The gold inner case with plain glazed dial bezel, hinged to the plain back with shutter to the winding aperture and stirrup shaped bow. The inside punch numbered 6499 and hallmarked for London, 1750, further stamped JW with * above for the casemaker, John Ward of Boars Head Court, Fleet Street. The plain outer case with open bezel and shaped hinge to the back, the inside stamped JW with * above, for John Ward, and hallmarks for London, 1750, also containing a 20th century watch-paper for Camerer Cuss & Co., New Oxford Street, London.
The fine and original enamel dial with Arabic five-minute numerals outside their division ring and Roman hours within, indicated by original blued-steel beetle-and-poker hands.
The cylinder movement with gilt-brass plates and four square baluster pillars, signed G. Graham, London and numbered 6499. The gilt balance cock pierced and superbly foliate-and-scroll engraved with a mask below the diamond endstone and also numbered 6499 to the underside of the balance cock table, the similarly engraved top plate with silvered regulation disc, all held by blued-steel screws. The going train with original chain driving the fusee from the barrel, and the movement is protected by a removable gilt-brass dust-cap, signed Geo. Graham, London, and scratch-marked 6499 on the inside.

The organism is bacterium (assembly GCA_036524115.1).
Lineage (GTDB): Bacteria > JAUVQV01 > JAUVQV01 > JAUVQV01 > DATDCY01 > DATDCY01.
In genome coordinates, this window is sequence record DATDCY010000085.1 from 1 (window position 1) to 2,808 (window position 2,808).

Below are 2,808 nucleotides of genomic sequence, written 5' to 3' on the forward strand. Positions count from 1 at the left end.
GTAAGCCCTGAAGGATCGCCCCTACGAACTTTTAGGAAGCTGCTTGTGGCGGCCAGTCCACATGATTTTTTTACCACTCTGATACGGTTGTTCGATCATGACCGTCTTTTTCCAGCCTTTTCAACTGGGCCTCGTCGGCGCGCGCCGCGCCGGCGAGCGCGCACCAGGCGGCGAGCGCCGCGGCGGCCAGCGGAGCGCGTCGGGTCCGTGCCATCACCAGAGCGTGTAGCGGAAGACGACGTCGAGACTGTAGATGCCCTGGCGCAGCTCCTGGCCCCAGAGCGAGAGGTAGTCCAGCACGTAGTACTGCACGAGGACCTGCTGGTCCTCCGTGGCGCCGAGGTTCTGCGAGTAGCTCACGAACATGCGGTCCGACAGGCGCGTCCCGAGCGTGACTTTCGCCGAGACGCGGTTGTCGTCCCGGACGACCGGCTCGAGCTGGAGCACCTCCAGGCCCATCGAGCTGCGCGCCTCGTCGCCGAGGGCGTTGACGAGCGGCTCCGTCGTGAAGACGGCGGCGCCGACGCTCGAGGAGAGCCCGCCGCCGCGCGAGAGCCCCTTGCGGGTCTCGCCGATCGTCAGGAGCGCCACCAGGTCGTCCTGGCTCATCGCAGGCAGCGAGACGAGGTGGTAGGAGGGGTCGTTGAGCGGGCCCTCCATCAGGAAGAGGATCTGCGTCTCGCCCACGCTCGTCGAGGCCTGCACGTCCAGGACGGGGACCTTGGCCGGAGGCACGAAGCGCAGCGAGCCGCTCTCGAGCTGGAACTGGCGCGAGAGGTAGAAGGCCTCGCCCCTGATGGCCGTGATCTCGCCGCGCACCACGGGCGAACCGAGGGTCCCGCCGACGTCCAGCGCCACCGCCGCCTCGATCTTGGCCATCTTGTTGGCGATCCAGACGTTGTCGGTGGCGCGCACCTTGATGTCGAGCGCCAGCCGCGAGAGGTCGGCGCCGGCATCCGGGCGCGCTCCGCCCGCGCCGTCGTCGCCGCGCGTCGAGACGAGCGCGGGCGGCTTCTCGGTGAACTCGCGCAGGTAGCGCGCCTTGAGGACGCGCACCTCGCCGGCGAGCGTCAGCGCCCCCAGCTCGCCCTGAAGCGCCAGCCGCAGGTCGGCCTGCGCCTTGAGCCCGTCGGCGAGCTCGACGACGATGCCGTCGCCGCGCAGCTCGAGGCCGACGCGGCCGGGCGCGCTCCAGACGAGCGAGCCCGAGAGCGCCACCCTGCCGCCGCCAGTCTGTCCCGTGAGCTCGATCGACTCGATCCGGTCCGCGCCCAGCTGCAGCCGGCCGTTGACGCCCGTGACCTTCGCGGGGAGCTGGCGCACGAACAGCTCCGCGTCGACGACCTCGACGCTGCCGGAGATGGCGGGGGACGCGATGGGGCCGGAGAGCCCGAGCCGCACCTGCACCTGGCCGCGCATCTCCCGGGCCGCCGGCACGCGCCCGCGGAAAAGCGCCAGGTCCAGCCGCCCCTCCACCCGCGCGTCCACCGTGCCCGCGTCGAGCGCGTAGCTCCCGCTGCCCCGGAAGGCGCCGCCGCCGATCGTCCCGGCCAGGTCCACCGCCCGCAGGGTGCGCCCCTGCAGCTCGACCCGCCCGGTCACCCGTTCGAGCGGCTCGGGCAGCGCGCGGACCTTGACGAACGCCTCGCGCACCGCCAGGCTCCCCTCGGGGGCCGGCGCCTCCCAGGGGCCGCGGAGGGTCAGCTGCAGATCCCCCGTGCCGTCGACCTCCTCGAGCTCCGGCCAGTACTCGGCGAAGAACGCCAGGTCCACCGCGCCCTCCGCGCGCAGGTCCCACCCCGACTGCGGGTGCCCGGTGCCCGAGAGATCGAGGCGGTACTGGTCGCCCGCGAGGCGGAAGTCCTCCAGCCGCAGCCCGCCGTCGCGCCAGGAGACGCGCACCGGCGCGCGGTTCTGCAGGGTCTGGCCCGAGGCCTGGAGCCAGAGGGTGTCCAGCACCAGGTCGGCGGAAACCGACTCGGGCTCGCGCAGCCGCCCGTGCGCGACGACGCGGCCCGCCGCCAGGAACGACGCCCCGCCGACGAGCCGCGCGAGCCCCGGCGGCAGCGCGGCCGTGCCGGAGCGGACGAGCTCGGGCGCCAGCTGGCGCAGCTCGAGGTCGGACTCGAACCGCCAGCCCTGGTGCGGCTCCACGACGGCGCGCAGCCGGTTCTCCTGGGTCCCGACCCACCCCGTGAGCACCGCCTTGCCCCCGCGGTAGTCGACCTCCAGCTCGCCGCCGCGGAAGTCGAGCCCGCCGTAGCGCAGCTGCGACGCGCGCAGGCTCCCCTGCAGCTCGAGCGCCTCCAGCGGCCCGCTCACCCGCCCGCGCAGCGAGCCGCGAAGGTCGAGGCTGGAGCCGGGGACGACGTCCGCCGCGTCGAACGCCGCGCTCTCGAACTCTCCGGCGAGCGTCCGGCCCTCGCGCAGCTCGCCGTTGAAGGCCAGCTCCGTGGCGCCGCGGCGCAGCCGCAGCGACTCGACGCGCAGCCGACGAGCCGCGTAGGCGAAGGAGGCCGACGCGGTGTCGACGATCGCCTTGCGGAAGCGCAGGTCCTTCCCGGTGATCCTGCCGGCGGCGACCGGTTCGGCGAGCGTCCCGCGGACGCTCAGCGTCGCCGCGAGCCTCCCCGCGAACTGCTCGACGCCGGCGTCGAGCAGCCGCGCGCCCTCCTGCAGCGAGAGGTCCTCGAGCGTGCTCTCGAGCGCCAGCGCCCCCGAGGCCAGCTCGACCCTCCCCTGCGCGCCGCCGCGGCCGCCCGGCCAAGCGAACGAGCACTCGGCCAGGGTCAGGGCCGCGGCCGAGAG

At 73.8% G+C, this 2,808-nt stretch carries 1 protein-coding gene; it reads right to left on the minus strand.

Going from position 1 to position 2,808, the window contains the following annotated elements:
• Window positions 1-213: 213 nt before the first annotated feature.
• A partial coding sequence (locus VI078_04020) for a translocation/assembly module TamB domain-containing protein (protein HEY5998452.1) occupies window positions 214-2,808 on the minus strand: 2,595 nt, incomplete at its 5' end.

The Time Museum, Rockford, Illinois, USA, inventory no. 6499;
Sotheby’s New York, Masterpieces from the Time Museum, 13 October 2004, lot 539;
Private collection, UK
Evans, Thomas Tompion at the Dial and Three Crowns, 2006, p.100;
Evans, Carter & Wright, Thomas Tompion 300 Years, 2013, p.626;
Garnier & Carter, The Golden Age of English Horology, 2015, p.193.
Interestingly, the previous timepiece in the series, Graham no. 6498, is also hallmarked for 1750 and shares the same case maker, John Ward, but that watch is more-economically cased, in silver, without an expensive fired-enamel dial.
George Graham no.6499, dated 1750
An extremely fine George II gold pair-cased cylinder timepiece pocket watch